So I "googled" Caravan Hound and came across your wonderful and very informative blog. You obviously love these hounds very much and it really touches my heart to read your stories and watch the beautiful photographs you post there. However, I don't know how I came across this posting, but suddenly I found myself reading about Indy, Cash's granddaughter, going to Holland. There were two adorable pictures of her as a 5 months old pup. There was no doubt about it: this was the very Caravan Hound we were trying to capture in Germany! I send the link to your blog to my friend so she could read it for herself.

Early morning last Sunday, on Pentecost, she was finally caught in a trap, with food inside, they had set up for her. Since I have a completely enclosed garden, (also on top) and am experienced with oriental sighthounds and traumatized hounds, I offered my friend to let her stay with me to recover from her ordeal.

Late afternoon that Sunday Indy arrived in our home. This was the first time I saw her, and I fell in love right away. She is such a special creature, so different again from my two Sloughia's and Galgo mix from Spain. Despite her ordeal, the weightloss, the scars and numerous ticks on her body (71 in total), she was so graceful, I could not help myself but let her into my heart and soul. Indy, as she was called, looks so happy and healthy in those pictures on your blog in july 2008, that it brings tears to my eyes when I look at them again right now, and then at the skinny, scared and traumatized creature lying on a dogbed in my living room.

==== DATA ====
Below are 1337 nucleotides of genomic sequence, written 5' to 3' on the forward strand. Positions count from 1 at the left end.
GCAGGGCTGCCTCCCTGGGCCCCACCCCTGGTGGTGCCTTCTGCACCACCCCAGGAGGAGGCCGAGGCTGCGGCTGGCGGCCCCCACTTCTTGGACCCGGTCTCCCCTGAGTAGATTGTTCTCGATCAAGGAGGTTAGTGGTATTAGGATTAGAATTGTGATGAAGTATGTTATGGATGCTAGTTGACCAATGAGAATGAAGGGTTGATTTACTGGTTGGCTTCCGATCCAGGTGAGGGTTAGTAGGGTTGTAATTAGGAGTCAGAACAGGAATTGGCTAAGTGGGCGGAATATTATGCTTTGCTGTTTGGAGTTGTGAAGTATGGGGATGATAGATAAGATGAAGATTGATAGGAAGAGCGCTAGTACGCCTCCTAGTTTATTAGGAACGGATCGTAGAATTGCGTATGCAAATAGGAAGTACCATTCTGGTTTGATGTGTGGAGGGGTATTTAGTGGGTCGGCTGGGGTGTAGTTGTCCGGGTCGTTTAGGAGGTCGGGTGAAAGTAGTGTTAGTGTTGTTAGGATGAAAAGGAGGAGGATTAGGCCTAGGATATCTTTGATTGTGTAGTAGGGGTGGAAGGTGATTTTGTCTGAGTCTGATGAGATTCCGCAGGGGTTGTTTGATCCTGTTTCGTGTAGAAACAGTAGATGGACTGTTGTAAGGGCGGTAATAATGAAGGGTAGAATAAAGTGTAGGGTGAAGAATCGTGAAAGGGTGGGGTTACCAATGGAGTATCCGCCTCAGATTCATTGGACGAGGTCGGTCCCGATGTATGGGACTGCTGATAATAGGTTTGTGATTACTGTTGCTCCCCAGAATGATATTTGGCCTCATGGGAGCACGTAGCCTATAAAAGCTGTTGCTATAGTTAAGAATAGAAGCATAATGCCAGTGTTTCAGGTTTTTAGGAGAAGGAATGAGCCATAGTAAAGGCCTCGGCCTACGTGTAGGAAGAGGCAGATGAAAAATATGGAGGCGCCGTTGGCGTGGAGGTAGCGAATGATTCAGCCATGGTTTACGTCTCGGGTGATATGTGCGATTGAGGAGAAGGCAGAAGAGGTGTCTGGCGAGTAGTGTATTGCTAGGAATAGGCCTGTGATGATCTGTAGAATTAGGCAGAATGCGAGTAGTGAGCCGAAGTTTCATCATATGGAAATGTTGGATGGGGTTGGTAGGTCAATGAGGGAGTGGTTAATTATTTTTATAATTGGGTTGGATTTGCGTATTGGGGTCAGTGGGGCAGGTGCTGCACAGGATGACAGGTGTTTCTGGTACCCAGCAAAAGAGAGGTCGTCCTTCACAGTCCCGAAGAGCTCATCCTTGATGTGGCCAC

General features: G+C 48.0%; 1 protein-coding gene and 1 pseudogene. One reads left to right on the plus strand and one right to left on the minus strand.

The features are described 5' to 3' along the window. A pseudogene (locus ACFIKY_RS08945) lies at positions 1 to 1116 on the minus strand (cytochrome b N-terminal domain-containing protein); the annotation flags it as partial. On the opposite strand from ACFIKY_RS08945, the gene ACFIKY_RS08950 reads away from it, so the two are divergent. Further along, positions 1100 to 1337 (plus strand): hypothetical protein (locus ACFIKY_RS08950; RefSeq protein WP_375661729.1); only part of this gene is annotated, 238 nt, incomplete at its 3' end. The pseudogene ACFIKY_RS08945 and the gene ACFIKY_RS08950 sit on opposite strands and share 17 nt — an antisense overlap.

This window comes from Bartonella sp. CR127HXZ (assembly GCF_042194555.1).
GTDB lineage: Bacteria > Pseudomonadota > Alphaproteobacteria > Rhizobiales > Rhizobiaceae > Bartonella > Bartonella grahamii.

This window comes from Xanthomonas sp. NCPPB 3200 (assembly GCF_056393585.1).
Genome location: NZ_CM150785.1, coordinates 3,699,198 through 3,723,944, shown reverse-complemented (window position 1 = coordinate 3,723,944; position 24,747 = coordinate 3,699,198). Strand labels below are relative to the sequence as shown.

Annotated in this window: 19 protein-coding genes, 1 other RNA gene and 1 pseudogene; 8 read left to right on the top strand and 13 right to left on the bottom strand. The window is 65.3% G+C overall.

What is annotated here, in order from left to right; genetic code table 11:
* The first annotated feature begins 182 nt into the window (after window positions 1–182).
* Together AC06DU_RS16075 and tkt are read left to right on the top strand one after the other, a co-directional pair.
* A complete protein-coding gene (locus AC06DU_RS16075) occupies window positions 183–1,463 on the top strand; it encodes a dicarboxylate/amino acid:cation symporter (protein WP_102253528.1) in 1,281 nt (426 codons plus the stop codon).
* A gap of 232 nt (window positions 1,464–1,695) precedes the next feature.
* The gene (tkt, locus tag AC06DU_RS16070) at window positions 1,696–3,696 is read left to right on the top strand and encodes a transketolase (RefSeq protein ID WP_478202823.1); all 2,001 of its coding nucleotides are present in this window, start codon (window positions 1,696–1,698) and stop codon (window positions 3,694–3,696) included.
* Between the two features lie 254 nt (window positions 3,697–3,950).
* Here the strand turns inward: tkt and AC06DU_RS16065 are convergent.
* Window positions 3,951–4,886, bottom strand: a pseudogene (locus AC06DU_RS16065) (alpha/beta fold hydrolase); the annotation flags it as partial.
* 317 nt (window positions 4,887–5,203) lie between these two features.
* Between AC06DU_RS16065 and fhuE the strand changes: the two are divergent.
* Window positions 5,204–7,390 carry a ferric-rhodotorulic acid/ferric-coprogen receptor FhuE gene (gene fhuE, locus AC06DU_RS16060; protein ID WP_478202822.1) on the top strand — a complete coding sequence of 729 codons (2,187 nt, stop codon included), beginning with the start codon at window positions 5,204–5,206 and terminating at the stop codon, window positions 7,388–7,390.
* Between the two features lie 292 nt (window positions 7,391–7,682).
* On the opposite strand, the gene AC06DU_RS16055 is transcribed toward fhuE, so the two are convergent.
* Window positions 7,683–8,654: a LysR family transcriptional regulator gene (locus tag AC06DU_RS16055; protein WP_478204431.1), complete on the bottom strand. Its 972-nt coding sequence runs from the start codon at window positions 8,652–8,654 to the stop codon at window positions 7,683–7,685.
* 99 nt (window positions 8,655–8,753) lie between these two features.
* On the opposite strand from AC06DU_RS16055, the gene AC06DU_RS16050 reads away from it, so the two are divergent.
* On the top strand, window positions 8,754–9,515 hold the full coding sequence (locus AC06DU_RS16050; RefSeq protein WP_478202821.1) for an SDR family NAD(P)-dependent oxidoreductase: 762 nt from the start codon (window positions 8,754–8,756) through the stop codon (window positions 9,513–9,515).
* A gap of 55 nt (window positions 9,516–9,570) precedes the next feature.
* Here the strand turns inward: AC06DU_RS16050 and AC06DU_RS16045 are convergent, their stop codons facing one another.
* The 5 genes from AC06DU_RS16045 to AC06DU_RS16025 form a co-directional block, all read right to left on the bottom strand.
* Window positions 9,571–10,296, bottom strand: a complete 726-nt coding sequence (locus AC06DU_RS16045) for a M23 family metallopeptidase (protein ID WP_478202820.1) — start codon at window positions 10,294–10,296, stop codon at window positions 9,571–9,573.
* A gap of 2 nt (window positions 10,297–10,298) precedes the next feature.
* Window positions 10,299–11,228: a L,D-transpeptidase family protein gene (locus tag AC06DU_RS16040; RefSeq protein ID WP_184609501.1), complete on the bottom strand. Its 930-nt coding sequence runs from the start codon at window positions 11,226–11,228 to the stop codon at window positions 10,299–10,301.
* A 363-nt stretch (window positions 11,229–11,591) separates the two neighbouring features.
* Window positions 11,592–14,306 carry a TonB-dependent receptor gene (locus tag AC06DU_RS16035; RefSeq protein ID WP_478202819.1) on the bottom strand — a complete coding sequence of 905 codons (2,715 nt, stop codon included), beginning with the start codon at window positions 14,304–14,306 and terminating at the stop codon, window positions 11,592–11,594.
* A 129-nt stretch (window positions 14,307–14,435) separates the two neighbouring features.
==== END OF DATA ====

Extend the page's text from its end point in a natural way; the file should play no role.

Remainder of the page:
I felt that Indy should have a new name, to mark a new beginning in her life so I renamed her Sunanda. She has been through enough in her short life. I just wanted to let you know that the beautiful little pup you put on your website is finally safe.

I also made a little blog for her with small stories of how she is doing now, but it is in German, to make it easier for all the German people who helped searching and finally trapping her, to follow. However, the pictures of course speak a thousand words.